Mouse Models of Radiation Pneumonitis/Fibrosis for Medical Countermeasure Development in the Context of the FDA Animal Rule
Isabel (Lauren) Jackson presented data from her group's development of a mouse WTLI model, using an X-ray source. Mouse studies have shown that the two major pathologies often observed after radiation exposure (pneumonitis and fibrosis) are not necessarily linked, and studies have demonstrated that different mouse strains have varied susceptibilities to pneumonitis and fibrosis (54–56). The C57BL/6J strain, commonly used for murine radiation studies, tended to develop fibrotic lungs, with late pleural effusions; CBA/J mice also tended to develop pneumonitis and pleural effusions; and in contrast, C57L/J mice developed early pneumonitis and late fibrosis, which is a progression more commonly observed in humans (26, 57). Mortality tended to take approximately 180 days to reach equilibrium in this C57L/J strain (58). The radiation exposures that induced mortality in this strain tended to be close to exposures that caused similar mortality in humans, as well as in NHP WTLI models.
Other non-invasive secondary lung parameters include lung density, as measured using CT scans, and enhanced pause (Penh), which measures airway constriction and appears to be a reliable predictor of mortality (53, 57). Assessment of the expression of genes linked to tissue damage and repair pathways may also be a promising way of following progression and mechanisms of lung injury. Other secondary indicators of lung damage include increased lung mass, wet lung weights, and inflammation/collagen deposition as revealed histologically. Many of these parameters are measured at necropsy, limiting their usefulness in following disease progression; however, these measurements are important for model development to show similarity between tissue injuries noted in various mouse strains and what the Jackson lab describes as being observed in human RILI. For example, pleural effusions observed in CBA/J and C57BL/6J mice are described as not being seen in human radiation-induced lung injury (57), whereas in the C57L/J strain, progression and exposure thresholds of pneumonitis and fibrosis are more similar to what is observed clinically. These secondary end points are essential in the understanding of the pathogenesis of radiation injury and provide context for the mortality data and the effects of a given MCM on lung damage and recovery.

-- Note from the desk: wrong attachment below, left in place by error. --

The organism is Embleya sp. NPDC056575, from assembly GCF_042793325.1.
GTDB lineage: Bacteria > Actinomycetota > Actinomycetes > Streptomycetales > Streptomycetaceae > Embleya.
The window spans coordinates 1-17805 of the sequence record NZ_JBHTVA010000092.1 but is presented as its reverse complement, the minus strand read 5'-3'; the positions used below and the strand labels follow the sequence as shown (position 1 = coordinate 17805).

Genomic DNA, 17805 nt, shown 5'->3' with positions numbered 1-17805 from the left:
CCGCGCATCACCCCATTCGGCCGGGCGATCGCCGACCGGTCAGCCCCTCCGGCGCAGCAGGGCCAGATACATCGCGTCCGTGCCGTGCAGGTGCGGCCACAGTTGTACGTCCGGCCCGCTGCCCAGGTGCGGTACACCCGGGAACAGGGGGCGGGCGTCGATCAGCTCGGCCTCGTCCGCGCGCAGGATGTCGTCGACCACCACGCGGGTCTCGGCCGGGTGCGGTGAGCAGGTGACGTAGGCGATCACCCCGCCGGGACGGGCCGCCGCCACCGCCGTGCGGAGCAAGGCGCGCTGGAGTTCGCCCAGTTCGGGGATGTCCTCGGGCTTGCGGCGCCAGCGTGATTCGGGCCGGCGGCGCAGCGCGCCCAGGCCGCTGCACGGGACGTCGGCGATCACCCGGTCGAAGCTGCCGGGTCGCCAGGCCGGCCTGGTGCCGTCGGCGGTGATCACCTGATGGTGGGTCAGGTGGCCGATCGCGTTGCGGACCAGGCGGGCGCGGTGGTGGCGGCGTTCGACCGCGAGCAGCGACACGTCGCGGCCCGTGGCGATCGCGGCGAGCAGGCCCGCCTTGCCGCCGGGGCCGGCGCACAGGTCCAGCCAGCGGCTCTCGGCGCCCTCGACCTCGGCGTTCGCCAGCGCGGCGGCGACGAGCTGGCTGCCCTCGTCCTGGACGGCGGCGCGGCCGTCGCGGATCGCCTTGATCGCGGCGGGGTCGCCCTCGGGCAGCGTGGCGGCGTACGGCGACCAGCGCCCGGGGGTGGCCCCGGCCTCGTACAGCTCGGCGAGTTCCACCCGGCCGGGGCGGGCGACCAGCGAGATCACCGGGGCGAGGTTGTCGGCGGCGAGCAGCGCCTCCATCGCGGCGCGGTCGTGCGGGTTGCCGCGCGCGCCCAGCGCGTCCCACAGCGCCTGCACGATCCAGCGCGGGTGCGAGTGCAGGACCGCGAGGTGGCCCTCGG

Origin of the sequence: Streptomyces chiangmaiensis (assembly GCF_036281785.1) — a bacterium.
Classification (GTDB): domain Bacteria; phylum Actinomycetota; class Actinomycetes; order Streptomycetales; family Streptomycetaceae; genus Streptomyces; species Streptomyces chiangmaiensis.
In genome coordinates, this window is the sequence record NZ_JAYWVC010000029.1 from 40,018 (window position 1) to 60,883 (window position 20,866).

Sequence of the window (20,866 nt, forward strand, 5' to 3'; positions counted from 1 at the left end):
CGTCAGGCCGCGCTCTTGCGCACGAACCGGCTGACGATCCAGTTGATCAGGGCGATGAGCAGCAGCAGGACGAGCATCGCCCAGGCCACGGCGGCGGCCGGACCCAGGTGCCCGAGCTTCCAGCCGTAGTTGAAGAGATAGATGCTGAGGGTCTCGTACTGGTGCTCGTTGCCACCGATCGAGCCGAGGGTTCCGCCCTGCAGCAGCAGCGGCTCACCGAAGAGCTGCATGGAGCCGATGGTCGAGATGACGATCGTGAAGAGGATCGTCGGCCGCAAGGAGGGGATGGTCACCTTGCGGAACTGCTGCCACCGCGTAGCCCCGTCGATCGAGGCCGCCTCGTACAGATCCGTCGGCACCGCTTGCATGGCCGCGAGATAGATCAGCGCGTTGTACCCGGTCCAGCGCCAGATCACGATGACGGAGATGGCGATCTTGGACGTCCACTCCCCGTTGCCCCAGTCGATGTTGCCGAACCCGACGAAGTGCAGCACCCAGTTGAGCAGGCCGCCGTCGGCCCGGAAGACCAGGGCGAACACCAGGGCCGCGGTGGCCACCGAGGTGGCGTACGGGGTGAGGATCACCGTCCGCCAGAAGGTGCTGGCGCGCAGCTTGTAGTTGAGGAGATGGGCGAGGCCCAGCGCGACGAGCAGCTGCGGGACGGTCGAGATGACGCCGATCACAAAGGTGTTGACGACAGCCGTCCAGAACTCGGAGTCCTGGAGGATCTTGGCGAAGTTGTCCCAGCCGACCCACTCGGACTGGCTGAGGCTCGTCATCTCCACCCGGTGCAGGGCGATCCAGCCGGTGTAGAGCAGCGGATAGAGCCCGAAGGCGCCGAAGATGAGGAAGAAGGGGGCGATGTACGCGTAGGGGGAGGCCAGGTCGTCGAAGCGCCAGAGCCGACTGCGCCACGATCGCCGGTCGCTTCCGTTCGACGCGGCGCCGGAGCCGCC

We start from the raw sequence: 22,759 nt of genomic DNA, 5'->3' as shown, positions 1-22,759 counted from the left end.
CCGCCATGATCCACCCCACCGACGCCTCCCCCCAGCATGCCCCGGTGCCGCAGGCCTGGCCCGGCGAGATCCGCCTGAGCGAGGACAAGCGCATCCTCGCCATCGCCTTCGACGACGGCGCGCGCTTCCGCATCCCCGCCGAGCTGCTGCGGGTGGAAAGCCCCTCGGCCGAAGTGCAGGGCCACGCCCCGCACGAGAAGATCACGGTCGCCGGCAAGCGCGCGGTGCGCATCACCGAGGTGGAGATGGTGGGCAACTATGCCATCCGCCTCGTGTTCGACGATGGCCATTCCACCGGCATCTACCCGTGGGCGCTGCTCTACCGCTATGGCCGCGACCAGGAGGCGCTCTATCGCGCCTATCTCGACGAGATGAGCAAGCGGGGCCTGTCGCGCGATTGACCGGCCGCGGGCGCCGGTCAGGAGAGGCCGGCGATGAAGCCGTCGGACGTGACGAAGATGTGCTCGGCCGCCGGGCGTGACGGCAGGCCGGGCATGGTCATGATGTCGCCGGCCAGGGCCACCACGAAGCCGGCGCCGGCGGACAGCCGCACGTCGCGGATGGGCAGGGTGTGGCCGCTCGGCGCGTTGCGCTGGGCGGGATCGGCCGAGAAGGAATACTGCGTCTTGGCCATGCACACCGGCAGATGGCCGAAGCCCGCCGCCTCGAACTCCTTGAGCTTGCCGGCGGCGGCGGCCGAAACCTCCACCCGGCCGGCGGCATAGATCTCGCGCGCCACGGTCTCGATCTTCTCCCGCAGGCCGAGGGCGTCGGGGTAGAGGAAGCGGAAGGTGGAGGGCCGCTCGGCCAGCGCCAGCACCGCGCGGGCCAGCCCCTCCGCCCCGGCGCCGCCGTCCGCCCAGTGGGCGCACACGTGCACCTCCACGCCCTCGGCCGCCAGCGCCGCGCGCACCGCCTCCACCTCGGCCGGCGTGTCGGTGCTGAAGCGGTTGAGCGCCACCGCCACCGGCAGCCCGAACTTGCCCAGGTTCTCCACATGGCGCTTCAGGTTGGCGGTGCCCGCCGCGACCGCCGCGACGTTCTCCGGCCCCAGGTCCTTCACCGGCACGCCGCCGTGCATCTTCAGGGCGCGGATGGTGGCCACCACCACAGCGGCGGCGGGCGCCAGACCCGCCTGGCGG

Whole-Thoracic Lung Irradiation in NHPs